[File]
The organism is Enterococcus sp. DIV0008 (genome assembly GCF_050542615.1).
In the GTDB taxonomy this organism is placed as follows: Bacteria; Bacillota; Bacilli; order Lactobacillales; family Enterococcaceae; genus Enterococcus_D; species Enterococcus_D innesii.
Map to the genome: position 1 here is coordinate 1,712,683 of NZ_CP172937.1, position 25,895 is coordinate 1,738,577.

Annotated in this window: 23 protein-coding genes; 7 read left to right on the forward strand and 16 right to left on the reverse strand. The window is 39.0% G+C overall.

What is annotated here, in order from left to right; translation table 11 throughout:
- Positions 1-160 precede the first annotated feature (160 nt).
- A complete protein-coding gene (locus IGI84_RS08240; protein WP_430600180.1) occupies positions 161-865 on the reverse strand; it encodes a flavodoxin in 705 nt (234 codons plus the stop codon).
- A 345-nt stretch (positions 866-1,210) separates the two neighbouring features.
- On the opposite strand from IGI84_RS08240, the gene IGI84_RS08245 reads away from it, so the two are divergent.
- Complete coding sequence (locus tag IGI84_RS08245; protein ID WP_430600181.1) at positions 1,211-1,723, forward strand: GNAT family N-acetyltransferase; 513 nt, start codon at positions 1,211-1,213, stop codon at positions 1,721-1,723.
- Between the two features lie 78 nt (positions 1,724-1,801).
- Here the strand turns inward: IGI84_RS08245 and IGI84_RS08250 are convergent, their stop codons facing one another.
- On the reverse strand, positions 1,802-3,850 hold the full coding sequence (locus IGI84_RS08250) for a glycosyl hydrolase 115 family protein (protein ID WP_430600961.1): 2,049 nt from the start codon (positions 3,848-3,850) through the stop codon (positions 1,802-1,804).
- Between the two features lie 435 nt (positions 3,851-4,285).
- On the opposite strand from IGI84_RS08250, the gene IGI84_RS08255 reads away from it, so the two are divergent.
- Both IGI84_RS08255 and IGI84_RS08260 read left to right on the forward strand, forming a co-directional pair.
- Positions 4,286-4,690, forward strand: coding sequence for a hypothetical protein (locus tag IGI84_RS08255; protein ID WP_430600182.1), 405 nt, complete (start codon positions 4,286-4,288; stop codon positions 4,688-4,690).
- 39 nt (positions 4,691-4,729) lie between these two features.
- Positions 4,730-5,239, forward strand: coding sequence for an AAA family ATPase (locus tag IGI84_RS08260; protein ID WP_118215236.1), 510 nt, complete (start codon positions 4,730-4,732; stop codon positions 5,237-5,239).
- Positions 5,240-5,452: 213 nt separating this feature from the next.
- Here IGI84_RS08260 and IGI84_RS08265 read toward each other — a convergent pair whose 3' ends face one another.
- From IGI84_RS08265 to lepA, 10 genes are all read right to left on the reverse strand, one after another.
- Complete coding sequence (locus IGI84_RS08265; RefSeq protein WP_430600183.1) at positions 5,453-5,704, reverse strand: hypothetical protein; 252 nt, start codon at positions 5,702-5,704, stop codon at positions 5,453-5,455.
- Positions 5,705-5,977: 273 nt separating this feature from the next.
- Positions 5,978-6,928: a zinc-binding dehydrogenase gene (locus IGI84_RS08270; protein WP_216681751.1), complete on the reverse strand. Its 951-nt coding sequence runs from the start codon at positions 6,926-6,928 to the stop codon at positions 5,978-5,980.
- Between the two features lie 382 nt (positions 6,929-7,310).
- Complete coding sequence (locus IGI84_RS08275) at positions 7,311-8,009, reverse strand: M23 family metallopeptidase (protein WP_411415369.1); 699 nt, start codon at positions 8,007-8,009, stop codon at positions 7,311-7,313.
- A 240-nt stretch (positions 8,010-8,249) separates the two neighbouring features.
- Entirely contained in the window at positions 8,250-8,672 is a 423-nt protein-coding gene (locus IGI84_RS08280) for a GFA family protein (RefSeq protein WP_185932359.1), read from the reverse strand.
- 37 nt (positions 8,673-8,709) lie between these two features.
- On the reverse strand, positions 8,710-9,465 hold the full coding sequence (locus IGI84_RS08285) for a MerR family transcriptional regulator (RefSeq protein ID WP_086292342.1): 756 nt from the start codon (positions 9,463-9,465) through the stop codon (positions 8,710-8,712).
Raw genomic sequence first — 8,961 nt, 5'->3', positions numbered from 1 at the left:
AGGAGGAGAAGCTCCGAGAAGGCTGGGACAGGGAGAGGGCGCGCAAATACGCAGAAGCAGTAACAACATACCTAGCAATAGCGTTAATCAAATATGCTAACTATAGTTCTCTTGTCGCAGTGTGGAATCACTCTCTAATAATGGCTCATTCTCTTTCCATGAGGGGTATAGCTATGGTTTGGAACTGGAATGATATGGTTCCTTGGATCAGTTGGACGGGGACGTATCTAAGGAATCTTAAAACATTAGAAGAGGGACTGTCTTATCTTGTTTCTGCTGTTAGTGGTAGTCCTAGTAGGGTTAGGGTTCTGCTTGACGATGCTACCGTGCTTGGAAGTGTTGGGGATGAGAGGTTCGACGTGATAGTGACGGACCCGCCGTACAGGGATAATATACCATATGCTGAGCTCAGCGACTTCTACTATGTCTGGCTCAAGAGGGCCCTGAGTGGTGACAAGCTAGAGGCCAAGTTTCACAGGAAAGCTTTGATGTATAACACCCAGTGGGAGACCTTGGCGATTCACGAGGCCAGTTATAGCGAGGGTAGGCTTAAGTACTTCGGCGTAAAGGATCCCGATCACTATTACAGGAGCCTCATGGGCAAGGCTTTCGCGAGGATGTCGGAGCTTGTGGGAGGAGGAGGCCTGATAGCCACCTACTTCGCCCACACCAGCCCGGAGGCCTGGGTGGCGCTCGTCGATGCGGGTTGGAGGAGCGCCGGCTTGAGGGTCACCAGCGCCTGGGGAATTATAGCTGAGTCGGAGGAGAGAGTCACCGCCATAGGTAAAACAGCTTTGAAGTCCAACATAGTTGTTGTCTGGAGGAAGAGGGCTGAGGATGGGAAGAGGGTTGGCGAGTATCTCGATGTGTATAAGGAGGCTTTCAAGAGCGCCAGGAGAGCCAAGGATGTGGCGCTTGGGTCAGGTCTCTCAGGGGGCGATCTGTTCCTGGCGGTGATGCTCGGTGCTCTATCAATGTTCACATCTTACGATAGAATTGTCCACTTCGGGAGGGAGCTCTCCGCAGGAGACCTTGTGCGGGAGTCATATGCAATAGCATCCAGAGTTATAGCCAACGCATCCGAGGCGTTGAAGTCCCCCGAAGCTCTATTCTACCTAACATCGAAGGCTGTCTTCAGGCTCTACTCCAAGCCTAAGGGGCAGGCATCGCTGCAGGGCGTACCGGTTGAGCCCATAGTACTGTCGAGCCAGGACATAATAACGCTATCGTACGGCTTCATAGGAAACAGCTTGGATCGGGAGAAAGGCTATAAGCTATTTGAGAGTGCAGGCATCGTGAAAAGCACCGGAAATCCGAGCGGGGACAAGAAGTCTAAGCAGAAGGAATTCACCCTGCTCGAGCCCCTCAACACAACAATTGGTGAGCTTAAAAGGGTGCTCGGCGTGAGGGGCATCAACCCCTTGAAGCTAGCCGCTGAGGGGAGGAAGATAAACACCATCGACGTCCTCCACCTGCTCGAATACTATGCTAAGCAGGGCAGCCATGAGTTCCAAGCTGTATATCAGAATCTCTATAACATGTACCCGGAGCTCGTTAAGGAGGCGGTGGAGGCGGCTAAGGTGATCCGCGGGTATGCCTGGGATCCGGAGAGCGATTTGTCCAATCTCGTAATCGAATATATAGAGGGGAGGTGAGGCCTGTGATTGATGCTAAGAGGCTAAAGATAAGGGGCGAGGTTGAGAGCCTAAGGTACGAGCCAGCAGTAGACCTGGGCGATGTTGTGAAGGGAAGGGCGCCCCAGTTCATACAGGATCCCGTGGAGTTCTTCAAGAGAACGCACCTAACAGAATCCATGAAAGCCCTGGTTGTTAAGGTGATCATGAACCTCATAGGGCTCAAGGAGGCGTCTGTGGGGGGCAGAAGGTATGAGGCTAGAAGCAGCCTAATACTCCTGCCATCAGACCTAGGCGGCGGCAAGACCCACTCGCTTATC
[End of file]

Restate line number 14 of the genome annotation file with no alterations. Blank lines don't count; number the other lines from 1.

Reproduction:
- Between the two features lie 435 nt (positions 3,851-4,285).